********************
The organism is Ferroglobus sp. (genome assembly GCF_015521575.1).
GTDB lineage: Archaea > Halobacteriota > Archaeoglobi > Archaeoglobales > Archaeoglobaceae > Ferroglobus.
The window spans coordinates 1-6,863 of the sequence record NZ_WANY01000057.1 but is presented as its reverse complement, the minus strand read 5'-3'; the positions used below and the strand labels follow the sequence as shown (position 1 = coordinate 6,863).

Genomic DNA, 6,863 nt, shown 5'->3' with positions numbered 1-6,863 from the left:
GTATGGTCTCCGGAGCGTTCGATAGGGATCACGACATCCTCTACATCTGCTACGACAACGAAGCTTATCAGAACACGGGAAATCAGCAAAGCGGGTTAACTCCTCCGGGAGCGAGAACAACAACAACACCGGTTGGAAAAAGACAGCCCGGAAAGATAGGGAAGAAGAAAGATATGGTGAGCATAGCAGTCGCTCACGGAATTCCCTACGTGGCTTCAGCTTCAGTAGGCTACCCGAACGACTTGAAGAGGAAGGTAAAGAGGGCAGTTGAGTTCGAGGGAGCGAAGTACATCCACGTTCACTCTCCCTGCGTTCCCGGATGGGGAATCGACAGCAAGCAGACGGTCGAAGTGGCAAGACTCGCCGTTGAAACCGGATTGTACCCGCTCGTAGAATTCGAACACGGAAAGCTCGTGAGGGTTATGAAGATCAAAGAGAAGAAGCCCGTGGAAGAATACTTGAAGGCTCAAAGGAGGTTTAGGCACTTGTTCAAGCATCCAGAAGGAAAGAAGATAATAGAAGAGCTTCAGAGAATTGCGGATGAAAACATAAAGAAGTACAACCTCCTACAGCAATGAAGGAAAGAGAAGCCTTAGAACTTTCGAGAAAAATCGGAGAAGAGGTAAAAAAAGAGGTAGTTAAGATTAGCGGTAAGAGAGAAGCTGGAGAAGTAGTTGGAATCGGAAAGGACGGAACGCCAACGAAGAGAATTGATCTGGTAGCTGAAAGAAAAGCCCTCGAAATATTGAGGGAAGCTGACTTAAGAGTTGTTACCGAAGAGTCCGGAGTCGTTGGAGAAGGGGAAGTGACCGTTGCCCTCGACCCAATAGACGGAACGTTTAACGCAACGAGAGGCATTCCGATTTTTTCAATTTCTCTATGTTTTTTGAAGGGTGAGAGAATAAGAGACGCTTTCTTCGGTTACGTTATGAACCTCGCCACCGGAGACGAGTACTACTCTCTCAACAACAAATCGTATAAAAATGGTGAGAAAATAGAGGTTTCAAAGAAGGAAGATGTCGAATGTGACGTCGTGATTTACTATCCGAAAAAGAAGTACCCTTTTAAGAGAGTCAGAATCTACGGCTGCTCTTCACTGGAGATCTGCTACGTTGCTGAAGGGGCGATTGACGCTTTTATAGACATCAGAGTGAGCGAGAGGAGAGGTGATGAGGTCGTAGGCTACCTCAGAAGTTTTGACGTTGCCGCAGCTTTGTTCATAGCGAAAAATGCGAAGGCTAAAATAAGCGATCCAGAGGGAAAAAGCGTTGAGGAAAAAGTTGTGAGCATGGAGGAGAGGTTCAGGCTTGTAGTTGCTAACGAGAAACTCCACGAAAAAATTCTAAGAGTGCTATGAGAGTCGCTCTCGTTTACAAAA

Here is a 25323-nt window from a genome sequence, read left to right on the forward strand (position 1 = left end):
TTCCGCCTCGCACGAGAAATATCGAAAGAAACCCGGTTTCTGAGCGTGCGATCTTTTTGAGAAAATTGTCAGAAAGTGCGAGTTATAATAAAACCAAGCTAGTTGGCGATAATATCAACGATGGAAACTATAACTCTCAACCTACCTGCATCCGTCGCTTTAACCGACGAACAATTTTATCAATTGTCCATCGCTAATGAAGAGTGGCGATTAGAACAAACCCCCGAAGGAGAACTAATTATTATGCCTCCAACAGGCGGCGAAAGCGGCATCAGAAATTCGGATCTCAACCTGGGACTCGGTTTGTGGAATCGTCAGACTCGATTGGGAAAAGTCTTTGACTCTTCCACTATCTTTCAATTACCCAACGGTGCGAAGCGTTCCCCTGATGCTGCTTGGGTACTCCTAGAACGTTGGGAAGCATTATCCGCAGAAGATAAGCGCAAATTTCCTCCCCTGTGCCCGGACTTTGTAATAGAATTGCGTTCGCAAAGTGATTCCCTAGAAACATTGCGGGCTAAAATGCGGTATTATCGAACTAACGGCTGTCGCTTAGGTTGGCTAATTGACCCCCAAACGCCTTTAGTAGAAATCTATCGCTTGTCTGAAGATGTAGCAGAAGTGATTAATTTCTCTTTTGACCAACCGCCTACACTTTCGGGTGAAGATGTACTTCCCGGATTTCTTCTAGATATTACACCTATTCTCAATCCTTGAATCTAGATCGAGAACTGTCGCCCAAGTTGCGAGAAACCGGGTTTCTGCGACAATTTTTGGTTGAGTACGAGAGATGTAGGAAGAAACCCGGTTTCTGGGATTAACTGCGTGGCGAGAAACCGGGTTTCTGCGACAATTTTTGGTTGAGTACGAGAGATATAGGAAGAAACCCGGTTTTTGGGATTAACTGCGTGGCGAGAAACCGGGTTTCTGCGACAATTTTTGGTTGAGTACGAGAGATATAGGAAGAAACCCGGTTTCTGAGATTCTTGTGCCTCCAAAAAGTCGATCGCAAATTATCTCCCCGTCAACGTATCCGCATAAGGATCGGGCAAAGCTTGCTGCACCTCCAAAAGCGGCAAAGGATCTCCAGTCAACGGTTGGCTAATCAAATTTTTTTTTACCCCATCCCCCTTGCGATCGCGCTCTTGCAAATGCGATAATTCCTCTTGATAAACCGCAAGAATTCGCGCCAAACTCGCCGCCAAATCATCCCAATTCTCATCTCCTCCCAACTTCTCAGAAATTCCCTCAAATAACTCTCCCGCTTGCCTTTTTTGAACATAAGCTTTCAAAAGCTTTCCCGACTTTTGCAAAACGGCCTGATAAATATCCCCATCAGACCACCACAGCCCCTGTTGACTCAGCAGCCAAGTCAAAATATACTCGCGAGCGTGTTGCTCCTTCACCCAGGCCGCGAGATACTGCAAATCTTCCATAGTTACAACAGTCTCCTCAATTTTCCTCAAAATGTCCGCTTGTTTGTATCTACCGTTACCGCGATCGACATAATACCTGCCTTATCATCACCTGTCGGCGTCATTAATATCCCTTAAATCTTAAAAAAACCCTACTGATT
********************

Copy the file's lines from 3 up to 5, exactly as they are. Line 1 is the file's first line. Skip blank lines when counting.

The window spans coordinates 1-6,863 of the sequence record NZ_WANY01000057.1 but is presented as its reverse complement, the minus strand read 5'-3'; the positions used below and the strand labels follow the sequence as shown (position 1 = coordinate 6,863).

Genomic DNA, 6,863 nt, shown 5'->3' with positions numbered 1-6,863 from the left:
GTATGGTCTCCGGAGCGTTCGATAGGGATCACGACATCCTCTACATCTGCTACGACAACGAAGCTTATCAGAACACGGGAAATCAGCAAAGCGGGTTAACTCCTCCGGGAGCGAGAACAACAACAACACCGGTTGGAAAAAGACAGCCCGGAAAGATAGGGAAGAAGAAAGATATGGTGAGCATAGCAGTCGCTCACGGAATTCCCTACGTGGCTTCAGCTTCAGTAGGCTACCCGAACGACTTGAAGAGGAAGGTAAAGAGGGCAGTTGAGTTCGAGGGAGCGAAGTACATCCACGTTCACTCTCCCTGCGTTCCCGGATGGGGAATCGACAGCAAGCAGACGGTCGAAGTGGCAAGACTCGCCGTTGAAACCGGATTGTACCCGCTCGTAGAATTCGAACACGGAAAGCTCGTGAGGGTTATGAAGATCAAAGAGAAGAAGCCCGTGGAAGAATACTTGAAGGCTCAAAGGAGGTTTAGGCACTTGTTCAAGCATCCAGAAGGAAAGAAGATAATAGAAGAGCTTCAGAGAATTGCGGATGAAAACATAAAGAAGTACAACCTCCTACAGCAATGAAGGAAAGAGAAGCCTTAGAACTTTCGAGAAAAATCGGAGAAGAGGTAAAAAAAGAGGTAGTTAAGATTAGCGGTAAGAGAGAAGCTGGAGAAGTAGTTGGAATCGGAAAGGACGGAACGCCAACGAAGAGAATTGATCTGGTAGCTGAAAGAAAAGCCCTCGAAATATTGAGGGAAGCTGACTTAAGAGTTGTTACCGAAGAGTCCGGAGTCGTTGGAGAAGGGGAAGTGACCGTTGCCCTCGACCCAATAGACGGAACGTTTAACGCAACGAGAGGCATTCCGATTTTTTCAATTTCTCTATGTTTTTTGAAGGGTGAGAGAATAAGAGACGCTTTCTTCGGTTACGTTATGAACCTCGCCACCGGAGACGAGTACTACTCTCTCAACAACAAATCGTATAAAAATGGTGAGAAAATAGAGGTTTCAAAGAAGGAAGATGTCGAATGTGACGTCGTGATTTACTATCCGAAAAAGAAGTACCCTTTTAAGAGAGTCAGAATCTACGGCTGCTCTTCACTGGAGATCTGCTACGTTGCTGAAGGGGCGATTGACGCTTTTATAGACATCAGAGTGAGCGAGAGGAGAGGTGATGAGGTCGTAGGCTACCTCAGAAGTTTTGACGTTGCCGCAGCTTTGTTCATAGCGAAAAATGCGAAGGCTAAAATAAGCGATCCAGAGGGAAAAAGCGTTGAGGAAAAAGTTGTGAGCATGGAGGAGAGGTTCAGGCTTGTAGTTGCTAACGAGAAACTCCACGAAAAAATTCTAAGAGTGCTATGAGAGTCGCTCTCGTTTACAAAA